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Today in Brexit: Optimism surges for a Brexit deal after positive signals from Jean-Claude Juncker.
What’s Happening? European Commission President Jean-Claude Juncker sent pulses racing and the pound to its highest level in two months against the U.S. dollar when he said in an interview with Sky News that a Brexit deal could be reached by Oct. 31., the date the U.K.’s is currently scheduled to leave the European Union. “I think we can have a deal,” Juncker said, according to a report of the interview to be broadcast on Sunday. “I am doing everything to have a deal because I don’t like the idea of a no-deal because I think this would have catastrophic consequences for at least one year.”
The EU does not want to be blamed for a no-deal Brexit. That’s one of the bloc’s biggest priorities now, and Juncker’s interview should be seen in that context. As soon as Boris Johnson became U.K. prime minister in the summer, EU officials noticed that the British government was starting to send signals that failure to reach an agreement would be the bloc’s fault. Juncker, who steps down himself on Oct. 31 after five years in the EU’s most powerful position, also has an eye on his legacy. That would be hit by a no-deal Brexit — especially if it was seen as being the result of European intransigence.
Despite the boost to sterling’s, Juncker doesn’t tell us much we didn’t already know. There is some hope of a deal. After all, the two sides are talking — something thought impossible barely a month ago. There is an emerging “landing-zone” of sorts that shifts elements of the contentious Irish border “backstop” mechanism to Northern Ireland rather than the whole of the U.K.
But they’re not there yet. Far from it in fact — and that’s why, amid the hope, there’s still a great deal of pessimism on both sides too. The U.K. handed documents to EU negotiators on Thursday, but they were “ideas” that went no further than issues that had already been discussed verbally, officials said. The EU doesn’t expect full proposals for changes to the Brexit deal until after the Conservative Party conference at the start of October.
Juncker said he doesn’t have “an erotic relation” to the backstop. That means, as EU officials have said for sometime, that alternatives are acceptable. But there’s the rub. Even here, Juncker makes it clear that any solution must have exactly the same effect, “allowing us and Britain to achieve the main objectives of the backstop — all of them.”
Can Boris Johnson make peace with that? Many are still doubtful.
Can the Port of Dover — through which a sixth of the U.K.’s trade in goods flows — cope with a no-deal Brexit? Alex Morales went to find out. Former Federal Reserve policy maker Kevin Warsh, is a left-field option to replace Mark Carney at the Bank of England. Labour Leader Jeremy Corbyn finds himself in unfamiliar territory: the middle ground. Politico’s Charlie Cooper wonders how he got there.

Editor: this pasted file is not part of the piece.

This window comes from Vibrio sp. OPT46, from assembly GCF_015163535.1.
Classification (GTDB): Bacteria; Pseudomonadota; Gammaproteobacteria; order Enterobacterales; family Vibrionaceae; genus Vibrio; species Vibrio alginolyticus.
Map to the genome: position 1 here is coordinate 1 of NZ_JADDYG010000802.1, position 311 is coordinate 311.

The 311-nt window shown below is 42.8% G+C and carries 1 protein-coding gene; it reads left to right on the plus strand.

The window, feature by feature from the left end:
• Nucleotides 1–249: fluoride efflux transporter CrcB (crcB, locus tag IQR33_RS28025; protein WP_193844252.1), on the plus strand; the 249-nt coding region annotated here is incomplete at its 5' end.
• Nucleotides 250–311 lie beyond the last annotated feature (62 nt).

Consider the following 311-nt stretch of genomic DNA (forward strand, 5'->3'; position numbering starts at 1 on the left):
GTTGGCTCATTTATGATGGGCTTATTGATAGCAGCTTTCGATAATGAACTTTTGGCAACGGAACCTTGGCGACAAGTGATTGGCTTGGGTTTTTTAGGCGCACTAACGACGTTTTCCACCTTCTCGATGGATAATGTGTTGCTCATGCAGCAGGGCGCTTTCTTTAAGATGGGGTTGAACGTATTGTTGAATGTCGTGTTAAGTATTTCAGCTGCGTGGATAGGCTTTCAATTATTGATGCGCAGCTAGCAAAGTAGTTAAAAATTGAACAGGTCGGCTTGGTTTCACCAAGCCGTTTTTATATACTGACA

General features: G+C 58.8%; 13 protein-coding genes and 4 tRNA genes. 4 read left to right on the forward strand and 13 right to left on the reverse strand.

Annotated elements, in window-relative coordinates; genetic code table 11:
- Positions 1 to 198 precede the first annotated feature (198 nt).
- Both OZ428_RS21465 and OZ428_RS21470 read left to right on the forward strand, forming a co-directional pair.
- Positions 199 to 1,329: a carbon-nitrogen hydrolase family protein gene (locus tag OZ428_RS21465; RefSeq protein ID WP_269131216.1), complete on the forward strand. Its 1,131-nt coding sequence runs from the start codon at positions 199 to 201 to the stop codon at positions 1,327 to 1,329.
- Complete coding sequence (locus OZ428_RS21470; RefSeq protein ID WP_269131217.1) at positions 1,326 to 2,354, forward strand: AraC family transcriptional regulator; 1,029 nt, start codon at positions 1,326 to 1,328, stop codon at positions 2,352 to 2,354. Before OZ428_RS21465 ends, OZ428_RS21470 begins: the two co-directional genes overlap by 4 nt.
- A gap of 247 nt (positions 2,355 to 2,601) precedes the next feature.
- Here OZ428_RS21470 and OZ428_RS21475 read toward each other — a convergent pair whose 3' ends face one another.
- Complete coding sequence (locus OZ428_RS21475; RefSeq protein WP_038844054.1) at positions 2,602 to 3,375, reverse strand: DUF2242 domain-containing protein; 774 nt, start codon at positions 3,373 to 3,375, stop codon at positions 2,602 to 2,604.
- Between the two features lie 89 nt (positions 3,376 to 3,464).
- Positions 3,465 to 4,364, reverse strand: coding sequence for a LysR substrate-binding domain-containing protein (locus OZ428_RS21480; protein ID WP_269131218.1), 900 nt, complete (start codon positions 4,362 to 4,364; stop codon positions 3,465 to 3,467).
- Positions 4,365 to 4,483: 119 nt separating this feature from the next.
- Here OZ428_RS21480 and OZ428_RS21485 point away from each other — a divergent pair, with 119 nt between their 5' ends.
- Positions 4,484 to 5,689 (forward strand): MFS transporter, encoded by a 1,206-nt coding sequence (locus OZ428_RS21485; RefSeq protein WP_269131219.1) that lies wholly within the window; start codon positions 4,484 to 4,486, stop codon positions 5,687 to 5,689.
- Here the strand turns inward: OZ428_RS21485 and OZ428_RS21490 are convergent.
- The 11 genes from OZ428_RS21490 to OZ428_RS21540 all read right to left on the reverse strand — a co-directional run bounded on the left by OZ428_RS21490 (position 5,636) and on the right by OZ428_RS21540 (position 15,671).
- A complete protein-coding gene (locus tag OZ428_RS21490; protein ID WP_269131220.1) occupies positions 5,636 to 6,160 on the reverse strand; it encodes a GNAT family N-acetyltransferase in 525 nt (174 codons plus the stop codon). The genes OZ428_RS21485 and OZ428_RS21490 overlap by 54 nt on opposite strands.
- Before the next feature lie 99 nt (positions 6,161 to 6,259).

Brexit in Brief
Japanese Interests | International Trade Secretary Liz Truss said at a meeting in Tokyo the U.K. is interested in joining the Comprehensive and Progressive Agreement for Trans-Pacific Partnership. At talks with Japanese Foreign Minister Toshimitsu Motegi, she said Britain also wants an ambitious trade deal with Japan and called for input from British companies on what a U.K.-Japan trade agreement should look like.
Pound Vulnerable | Sterling could tumble to parity with both the dollar and the euro if the U.K. crashes out of the EU without a deal, according to Shamik Dhar, chief economist at BNY Mellon Investment Management. “It’s pretty clear under no deal you’ll get a very big fall in sterling — I’d say 10% to 15% from here,” said Dhar, formerly of the Bank of England.
Bercow’s Confidence | House of Commons Speaker John Bercow said a no-deal Brexit isn’t an option if Parliament doesn’t agree, because the law says it cannot happen. At an event in Zurich honoring Winston Churchill, he said legislation passed this month “is not an aspiration, it is the law of the land.” Bercow said he’s not making Brexit predictions, branding anyone who tries “either an extraordinarily clever person or a reckless fool.”
All Rise | The U.K.’s Supreme Court will aim to announce its ruling on Boris Johnson’s suspension of Parliament “early next week,” President Brenda Hale said at the close of three days of hearings. “None of this is easy,” she said. “We will have to decide what the answer is and we will have to decide one way or the other what the consequences are.”
Exodus Warning | France’s top markets regulator said Brexit threatens to push derivatives away from Europe toward London and the U.S., and called for major changes to European rules to prevent an exodus. Robert Ophele, chairman of France’s Autorite des Marches Financiers, joins British regulators in calling for a solution that keeps markets moving.
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